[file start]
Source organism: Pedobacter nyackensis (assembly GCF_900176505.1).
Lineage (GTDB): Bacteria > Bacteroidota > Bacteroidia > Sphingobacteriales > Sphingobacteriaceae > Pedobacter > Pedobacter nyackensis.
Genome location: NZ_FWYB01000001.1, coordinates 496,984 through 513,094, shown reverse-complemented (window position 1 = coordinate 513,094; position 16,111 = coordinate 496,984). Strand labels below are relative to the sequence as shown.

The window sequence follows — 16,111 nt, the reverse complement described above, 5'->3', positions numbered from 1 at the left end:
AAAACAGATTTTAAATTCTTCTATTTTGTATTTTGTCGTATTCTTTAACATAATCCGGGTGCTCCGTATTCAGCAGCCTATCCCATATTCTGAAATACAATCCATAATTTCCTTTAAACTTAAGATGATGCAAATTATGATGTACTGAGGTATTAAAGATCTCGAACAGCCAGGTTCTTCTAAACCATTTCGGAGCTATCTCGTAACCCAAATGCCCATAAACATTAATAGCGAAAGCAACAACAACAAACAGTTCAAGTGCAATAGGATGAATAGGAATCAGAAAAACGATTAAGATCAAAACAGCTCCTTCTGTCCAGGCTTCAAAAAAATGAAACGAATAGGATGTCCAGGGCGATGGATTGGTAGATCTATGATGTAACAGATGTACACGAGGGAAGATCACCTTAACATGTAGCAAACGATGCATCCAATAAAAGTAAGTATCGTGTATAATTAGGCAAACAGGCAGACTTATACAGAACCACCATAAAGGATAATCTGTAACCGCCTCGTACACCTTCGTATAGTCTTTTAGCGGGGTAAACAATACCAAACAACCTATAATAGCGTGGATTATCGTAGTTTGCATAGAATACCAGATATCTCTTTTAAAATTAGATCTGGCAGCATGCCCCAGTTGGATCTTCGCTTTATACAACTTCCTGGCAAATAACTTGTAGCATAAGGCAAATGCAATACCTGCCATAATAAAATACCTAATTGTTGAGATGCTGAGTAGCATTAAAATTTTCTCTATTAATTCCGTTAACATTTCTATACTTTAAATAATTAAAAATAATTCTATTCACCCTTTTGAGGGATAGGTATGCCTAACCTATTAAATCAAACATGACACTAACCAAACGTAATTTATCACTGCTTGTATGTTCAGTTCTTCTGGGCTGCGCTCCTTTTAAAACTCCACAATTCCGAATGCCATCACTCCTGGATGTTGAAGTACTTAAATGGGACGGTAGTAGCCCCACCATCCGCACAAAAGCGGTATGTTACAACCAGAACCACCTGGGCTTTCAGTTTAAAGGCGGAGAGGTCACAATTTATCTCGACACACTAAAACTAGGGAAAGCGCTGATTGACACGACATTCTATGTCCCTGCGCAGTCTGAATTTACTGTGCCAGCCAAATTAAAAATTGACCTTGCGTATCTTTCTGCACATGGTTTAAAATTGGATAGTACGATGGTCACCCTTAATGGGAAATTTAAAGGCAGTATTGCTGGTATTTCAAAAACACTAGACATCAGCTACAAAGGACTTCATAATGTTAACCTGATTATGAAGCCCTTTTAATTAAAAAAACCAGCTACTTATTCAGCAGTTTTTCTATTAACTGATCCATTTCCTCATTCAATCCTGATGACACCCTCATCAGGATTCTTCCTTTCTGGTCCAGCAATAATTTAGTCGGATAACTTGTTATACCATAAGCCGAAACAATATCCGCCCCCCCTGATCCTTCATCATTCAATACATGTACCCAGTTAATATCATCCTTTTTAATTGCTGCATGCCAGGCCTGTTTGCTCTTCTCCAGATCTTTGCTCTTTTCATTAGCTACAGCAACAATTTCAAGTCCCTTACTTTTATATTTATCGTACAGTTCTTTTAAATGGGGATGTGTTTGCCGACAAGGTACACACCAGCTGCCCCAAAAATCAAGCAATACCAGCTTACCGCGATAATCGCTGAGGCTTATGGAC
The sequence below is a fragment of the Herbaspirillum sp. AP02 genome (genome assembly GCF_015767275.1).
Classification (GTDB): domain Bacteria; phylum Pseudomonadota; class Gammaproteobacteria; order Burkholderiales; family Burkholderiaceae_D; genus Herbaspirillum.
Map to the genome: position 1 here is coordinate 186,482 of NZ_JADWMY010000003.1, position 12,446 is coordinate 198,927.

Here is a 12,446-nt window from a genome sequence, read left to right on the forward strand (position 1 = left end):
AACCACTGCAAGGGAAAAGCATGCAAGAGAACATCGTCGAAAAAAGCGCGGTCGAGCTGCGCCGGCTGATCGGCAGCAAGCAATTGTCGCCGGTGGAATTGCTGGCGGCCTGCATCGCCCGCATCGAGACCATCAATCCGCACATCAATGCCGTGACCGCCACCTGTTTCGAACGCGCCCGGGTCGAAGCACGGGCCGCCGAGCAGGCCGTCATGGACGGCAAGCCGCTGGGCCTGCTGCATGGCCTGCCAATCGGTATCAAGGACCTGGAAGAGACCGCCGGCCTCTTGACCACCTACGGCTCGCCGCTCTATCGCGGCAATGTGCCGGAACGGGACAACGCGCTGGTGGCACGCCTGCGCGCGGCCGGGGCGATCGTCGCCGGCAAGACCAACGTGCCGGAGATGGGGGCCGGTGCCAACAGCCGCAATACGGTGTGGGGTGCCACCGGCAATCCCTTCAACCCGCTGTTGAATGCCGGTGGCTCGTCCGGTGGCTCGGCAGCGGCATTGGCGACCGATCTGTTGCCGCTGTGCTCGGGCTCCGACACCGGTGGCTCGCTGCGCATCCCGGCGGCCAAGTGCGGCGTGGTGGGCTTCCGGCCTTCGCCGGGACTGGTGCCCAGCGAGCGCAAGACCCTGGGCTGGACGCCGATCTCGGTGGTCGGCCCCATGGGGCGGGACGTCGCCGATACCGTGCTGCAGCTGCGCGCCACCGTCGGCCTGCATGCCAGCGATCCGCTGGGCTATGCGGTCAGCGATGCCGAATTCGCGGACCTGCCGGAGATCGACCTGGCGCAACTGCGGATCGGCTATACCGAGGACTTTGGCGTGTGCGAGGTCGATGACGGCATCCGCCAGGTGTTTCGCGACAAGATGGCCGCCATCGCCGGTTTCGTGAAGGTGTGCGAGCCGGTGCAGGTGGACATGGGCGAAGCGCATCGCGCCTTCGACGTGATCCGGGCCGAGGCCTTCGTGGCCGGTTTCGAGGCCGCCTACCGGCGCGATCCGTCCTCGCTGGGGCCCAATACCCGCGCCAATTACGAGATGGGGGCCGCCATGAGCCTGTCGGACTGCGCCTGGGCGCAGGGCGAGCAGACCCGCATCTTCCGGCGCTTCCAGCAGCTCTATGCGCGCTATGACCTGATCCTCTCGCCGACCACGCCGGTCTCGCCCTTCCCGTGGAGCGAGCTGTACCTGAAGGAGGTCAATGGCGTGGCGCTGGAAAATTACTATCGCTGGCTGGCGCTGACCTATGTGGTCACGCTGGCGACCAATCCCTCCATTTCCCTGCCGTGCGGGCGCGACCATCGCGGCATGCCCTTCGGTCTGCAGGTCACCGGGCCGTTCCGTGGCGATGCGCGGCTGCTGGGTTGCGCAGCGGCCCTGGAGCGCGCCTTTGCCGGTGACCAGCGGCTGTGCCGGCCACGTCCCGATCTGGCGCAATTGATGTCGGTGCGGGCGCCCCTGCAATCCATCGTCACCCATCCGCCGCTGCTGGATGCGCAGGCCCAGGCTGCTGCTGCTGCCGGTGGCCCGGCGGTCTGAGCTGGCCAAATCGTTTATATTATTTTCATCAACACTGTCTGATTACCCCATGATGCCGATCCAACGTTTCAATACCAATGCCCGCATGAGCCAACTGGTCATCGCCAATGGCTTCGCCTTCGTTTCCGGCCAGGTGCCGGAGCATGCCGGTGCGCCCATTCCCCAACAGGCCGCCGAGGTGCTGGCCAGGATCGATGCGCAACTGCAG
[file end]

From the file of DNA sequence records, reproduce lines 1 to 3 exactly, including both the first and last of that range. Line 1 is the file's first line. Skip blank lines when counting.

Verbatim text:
Source organism: Pedobacter nyackensis (assembly GCF_900176505.1).
Lineage (GTDB): Bacteria > Bacteroidota > Bacteroidia > Sphingobacteriales > Sphingobacteriaceae > Pedobacter > Pedobacter nyackensis.
Genome location: NZ_FWYB01000001.1, coordinates 496,984 through 513,094, shown reverse-complemented (window position 1 = coordinate 513,094; position 16,111 = coordinate 496,984). Strand labels below are relative to the sequence as shown.